Dealing with the death of a loved one

Children who have been bereaved will experience a whole range of emotions – from anxiety to anger, sadness to insecurity and many more besides – and how they react is likely to be influenced by the relationship they had to the person who has died.

Death of a child or sibling

We are born, we live our lives, we grow old and then we die. That’s what most people consider to be the normal pattern of life but, of course, that’s not always the case.

The death of a sibling or young friend – particularly if sudden – can be a profound shock for children and shake their world. They may well worry that just like their brother, sister or friend, they too may die.

There may be even feelings of guilt that they are responsible for the death is some way. Give them extra care and concern as they grieve, reassure them that they are much loved and protected and that they are in no way to blame.

Encourage them to talk about their feelings. Children will process the loss in their own way and for some that will mean lots of questions. Answer them as honestly as possible in language appropriate to their age.

 

Death of a parent

It is hard to imagine anything more devastating for a child than the death of a parent. At a time when their world has been turned upside down, stability and the continuation of routine take on a much more important role.

Reassure them about all the things in their life that will continue as normal (where possible) such as attending the same school, staying in their current home, playing with the same friends, having sleepovers, visiting grandparents and other relatives. Where the loss of a parent means some changes are inevitable, talk to them about these changes and involve them in any decision making.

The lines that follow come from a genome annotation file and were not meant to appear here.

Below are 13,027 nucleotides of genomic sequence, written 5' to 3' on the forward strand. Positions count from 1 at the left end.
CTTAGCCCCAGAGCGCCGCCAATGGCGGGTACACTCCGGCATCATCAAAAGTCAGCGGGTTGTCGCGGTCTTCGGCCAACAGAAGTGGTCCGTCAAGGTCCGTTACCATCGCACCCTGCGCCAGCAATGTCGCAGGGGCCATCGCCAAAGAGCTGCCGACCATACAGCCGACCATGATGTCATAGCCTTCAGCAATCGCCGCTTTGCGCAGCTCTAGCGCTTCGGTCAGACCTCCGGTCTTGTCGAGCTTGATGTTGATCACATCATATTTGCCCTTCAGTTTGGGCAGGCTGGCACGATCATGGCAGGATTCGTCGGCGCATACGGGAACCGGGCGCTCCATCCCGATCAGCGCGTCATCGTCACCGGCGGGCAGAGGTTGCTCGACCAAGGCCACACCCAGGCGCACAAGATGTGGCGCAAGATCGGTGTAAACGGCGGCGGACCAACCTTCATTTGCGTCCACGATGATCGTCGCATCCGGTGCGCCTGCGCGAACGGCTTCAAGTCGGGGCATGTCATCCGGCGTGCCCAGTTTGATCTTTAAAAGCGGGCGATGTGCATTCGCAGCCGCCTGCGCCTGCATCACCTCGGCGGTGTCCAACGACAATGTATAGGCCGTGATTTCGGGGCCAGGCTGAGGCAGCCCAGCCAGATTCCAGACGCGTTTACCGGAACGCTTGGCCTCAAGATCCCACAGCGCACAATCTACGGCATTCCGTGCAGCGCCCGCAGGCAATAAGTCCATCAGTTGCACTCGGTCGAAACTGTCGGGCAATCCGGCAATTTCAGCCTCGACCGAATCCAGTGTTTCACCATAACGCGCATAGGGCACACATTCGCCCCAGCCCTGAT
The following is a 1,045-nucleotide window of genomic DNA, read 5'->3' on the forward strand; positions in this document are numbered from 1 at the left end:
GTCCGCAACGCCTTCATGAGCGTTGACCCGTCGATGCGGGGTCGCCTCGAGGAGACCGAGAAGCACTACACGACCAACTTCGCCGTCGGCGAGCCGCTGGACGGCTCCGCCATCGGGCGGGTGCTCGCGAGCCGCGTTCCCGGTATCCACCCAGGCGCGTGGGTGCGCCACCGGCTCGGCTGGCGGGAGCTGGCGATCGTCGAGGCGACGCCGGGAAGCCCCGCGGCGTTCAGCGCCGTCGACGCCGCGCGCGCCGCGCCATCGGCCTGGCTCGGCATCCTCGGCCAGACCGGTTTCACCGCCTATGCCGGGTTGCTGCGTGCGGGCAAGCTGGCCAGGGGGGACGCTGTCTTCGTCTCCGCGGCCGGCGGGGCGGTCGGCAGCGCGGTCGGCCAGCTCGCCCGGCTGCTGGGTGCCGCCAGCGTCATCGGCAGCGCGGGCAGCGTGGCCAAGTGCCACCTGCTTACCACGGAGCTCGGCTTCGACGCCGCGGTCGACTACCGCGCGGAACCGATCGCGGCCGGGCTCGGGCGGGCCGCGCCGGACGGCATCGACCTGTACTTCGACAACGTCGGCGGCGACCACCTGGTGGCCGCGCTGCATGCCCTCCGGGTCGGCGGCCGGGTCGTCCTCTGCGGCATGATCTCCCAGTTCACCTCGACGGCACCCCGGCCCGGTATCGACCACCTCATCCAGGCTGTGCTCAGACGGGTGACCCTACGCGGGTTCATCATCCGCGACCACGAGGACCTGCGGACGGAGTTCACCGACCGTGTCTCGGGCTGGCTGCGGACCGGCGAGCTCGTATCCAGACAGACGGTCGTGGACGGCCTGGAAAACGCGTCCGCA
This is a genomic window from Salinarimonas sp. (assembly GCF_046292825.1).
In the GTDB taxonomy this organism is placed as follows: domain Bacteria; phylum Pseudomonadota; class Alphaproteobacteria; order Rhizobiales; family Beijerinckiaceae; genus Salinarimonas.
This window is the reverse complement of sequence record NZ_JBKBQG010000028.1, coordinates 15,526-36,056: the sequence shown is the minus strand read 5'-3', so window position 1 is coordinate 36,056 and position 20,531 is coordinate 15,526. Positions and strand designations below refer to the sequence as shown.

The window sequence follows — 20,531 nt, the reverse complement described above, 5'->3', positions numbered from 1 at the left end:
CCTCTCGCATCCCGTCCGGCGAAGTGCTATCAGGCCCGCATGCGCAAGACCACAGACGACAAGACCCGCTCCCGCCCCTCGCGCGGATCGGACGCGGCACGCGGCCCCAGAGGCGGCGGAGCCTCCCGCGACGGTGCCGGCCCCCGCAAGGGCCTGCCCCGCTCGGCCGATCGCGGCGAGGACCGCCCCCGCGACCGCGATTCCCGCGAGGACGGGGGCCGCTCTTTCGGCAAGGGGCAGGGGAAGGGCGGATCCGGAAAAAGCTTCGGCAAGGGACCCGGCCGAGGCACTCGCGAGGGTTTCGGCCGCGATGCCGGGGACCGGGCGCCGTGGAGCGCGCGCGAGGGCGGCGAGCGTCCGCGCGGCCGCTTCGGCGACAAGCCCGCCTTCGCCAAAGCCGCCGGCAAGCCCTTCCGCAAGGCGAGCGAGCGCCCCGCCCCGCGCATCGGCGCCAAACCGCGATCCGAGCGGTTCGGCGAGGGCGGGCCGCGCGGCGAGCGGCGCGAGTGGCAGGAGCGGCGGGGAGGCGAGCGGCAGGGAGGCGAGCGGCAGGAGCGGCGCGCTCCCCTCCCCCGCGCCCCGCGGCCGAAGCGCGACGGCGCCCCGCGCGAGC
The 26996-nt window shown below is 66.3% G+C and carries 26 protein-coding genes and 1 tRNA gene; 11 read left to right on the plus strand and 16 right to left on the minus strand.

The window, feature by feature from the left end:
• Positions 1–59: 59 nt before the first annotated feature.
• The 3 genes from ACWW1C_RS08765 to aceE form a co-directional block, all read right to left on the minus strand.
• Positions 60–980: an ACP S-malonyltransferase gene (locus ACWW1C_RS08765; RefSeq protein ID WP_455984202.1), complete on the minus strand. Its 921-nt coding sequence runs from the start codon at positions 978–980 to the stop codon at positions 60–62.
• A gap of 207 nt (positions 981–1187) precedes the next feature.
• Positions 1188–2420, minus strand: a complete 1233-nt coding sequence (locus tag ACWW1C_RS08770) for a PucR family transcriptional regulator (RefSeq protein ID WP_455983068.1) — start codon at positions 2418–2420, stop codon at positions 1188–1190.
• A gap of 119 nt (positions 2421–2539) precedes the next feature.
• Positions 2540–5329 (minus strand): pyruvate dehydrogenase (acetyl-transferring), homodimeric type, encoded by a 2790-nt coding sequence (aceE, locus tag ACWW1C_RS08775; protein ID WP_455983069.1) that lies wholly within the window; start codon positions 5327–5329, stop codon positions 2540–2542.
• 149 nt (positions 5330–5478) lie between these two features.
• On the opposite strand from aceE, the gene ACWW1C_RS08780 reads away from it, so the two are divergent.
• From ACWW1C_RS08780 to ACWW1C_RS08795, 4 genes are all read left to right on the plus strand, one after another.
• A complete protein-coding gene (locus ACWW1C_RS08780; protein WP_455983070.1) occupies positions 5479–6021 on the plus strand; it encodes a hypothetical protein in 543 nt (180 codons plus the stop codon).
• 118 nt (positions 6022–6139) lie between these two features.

Explanations about the loss of a parent should be simple and honest. Don’t shy away from using words such as dead or died. Euphemisms such as “passed away” or “gone to sleep” may well confuse young children.

Figures show that 1 in 29 schoolchildren has lost a parent or sibling – a child in every class. Grieving children may display behavioural changes so let the school know about a child’s loss. If they are the only child in their class to have lost a parent it could help them, through support groups, to meet other bereaved children.

Death of a grandparent

The death of a grandparent is very likely to be a child’s first experience with the death of someone close. Like all of us, children are individuals and there is no right way or wrong way to react. Some will take it in their stride, others will be very upset. It may be helpful to explain that we are all different and that it is perfectly normal if their reaction to the death of a grandparent differs to other family members.

In many families these days both parents work, and grandparents often play an increasingly important role in a child’s life by providing childcare. In these circumstances, the sense of loss is likely to be all the greater.

Having experienced the loss of a grandparent, children may appreciate that something very important has been taken from their lives and be keen to see more of any existing grandparents, if possible this should be encouraged.

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Are you an adult dealing with the death of a loved one?

If you are dealing with the death of a loved one and would like some support, Leeds IAPT (Improving Access to Psychological Therapies) offer a range of different therapies, on a one to one basis, online or in groups.

To access Leeds IAPT you will need to be registered with a Leeds GP and aged 17 years or above. To get more information or to refer yourself, visit the Leeds IAPT website below.